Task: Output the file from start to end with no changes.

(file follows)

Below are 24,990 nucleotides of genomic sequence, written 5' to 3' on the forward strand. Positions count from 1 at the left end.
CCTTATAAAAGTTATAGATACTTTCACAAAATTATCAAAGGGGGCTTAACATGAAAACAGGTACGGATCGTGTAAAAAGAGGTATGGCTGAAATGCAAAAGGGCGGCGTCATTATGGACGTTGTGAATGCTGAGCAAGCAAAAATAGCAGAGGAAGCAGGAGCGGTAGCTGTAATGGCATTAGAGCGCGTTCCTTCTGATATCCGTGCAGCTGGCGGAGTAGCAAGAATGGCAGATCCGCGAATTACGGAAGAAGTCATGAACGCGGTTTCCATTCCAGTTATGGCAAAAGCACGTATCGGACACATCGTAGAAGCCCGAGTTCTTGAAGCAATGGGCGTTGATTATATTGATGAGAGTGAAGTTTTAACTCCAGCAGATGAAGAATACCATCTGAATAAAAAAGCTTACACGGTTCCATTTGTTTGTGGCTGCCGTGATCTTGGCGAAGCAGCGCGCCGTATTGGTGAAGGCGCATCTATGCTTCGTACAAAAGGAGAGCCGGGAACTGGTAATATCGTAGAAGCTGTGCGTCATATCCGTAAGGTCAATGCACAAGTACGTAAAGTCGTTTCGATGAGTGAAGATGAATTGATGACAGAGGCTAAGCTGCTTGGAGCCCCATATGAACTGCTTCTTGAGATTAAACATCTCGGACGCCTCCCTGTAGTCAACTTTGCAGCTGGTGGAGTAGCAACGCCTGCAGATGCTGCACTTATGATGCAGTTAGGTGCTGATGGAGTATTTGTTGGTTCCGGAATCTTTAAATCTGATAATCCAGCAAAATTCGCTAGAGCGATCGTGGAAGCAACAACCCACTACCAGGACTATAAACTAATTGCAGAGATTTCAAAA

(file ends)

Below are 24,990 nucleotides of genomic sequence, written 5' to 3' on the forward strand. Positions count from 1 at the left end.
CCTTATAAAAGTTATAGATACTTTCACAAAATTATCAAAGGGGGCTTAACATGAAAACAGGTACGGATCGTGTAAAAAGAGGTATGGCTGAAATGCAAAAGGGCGGCGTCATTATGGACGTTGTGAATGCTGAGCAAGCAAAAATAGCAGAGGAAGCAGGAGCGGTAGCTGTAATGGCATTAGAGCGCGTTCCTTCTGATATCCGTGCAGCTGGCGGAGTAGCAAGAATGGCAGATCCGCGAATTACGGAAGAAGTCATGAACGCGGTTTCCATTCCAGTTATGGCAAAAGCACGTATCGGACACATCGTAGAAGCCCGAGTTCTTGAAGCAATGGGCGTTGATTATATTGATGAGAGTGAAGTTTTAACTCCAGCAGATGAAGAATACCATCTGAATAAAAAAGCTTACACGGTTCCATTTGTTTGTGGCTGCCGTGATCTTGGCGAAGCAGCGCGCCGTATTGGTGAAGGCGCATCTATGCTTCGTACAAAAGGAGAGCCGGGAACTGGTAATATCGTAGAAGCTGTGCGTCATATCCGTAAGGTCAATGCACAAGTACGTAAAGTCGTTTCGATGAGTGAAGATGAATTGATGACAGAGGCTAAGCTGCTTGGAGCCCCATATGAACTGCTTCTTGAGATTAAACATCTCGGACGCCTCCCTGTAGTCAACTTTGCAGCTGGTGGAGTAGCAACGCCTGCAGATGCTGCACTTATGATGCAGTTAGGTGCTGATGGAGTATTTGTTGGTTCCGGAATCTTTAAATCTGATAATCCAGCAAAATTCGCTAGAGCGATCGTGGAAGCAACAACCCACTACCAGGACTATAAACTAATTGCAGAGATTTCAAAA